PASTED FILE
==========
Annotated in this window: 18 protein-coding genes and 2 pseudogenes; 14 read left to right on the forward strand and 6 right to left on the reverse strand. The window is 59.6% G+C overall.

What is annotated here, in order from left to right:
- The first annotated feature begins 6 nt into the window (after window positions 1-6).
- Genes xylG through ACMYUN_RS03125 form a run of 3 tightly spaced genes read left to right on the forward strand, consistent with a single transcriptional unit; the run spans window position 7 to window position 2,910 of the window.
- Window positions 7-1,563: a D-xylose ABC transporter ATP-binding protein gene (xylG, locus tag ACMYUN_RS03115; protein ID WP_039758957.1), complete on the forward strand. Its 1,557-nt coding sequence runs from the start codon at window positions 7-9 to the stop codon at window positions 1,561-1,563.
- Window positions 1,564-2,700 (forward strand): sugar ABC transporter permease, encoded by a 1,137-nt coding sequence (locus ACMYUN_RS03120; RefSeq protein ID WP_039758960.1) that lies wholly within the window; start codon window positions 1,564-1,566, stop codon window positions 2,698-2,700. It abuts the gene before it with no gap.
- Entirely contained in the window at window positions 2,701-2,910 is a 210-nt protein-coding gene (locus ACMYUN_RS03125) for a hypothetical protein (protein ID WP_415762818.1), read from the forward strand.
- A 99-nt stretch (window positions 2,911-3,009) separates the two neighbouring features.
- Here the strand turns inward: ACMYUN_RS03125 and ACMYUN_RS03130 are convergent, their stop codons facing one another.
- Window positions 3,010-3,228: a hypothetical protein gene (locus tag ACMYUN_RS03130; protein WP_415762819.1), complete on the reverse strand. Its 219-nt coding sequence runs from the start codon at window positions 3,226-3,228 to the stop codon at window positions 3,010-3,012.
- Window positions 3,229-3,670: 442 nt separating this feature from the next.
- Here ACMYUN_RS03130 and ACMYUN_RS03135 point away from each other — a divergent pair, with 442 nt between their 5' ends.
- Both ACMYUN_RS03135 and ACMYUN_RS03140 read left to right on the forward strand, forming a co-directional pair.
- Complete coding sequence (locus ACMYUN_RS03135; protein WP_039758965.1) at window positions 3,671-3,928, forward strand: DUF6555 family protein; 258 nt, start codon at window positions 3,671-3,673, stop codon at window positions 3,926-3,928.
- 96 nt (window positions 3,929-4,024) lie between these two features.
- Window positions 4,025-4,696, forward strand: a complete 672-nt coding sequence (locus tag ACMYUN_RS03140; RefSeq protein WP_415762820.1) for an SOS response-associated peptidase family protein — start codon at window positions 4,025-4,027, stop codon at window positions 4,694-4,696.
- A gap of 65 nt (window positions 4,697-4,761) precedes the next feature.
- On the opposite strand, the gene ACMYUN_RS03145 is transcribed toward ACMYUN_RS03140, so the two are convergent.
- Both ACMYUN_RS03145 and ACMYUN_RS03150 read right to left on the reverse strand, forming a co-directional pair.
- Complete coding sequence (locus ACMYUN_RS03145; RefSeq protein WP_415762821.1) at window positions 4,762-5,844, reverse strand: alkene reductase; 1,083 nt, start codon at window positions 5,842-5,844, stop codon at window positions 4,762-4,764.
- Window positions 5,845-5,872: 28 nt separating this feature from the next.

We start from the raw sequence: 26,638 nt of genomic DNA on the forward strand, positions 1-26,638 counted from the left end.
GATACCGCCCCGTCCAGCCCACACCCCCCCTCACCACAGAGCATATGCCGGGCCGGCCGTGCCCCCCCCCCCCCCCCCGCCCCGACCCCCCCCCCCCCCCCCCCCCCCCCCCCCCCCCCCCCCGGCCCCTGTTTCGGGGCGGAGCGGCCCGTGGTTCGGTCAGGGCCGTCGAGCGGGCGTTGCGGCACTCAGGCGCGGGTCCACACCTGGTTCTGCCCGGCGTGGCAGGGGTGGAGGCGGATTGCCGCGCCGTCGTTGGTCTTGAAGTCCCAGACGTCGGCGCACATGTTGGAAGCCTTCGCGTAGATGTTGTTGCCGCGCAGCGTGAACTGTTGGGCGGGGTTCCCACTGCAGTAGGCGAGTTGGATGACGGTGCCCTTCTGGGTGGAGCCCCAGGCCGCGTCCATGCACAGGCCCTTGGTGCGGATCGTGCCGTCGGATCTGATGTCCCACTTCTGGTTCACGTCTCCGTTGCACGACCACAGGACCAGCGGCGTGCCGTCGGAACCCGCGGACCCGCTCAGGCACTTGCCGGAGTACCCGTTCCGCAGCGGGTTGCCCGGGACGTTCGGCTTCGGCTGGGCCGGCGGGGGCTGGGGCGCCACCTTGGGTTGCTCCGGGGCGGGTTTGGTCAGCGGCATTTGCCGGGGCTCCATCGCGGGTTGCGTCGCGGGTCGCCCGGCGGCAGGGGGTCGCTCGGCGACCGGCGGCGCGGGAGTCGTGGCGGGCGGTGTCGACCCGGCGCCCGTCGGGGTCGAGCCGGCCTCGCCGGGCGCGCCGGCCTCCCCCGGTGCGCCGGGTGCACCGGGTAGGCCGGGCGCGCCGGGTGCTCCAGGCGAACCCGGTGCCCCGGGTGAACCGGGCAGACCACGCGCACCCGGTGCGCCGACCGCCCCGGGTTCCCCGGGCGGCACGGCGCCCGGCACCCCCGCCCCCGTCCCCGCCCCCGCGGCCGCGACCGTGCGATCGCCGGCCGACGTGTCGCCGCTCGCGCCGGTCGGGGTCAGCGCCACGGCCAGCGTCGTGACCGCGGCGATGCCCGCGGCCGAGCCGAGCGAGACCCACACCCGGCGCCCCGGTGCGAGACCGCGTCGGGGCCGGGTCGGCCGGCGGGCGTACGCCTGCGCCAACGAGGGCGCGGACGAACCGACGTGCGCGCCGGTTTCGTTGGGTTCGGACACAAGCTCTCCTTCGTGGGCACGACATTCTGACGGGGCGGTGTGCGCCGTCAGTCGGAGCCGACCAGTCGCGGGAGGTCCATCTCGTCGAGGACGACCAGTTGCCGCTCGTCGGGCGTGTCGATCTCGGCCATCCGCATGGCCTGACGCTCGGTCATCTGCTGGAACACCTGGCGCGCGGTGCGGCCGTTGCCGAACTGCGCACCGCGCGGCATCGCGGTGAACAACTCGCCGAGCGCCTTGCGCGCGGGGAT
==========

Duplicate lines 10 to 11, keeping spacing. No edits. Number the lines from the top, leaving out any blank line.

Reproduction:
- Window positions 3,010-3,228: a hypothetical protein gene (locus tag ACMYUN_RS03130; protein WP_415762819.1), complete on the reverse strand. Its 219-nt coding sequence runs from the start codon at window positions 3,226-3,228 to the stop codon at window positions 3,010-3,012.
- Window positions 3,229-3,670: 442 nt separating this feature from the next.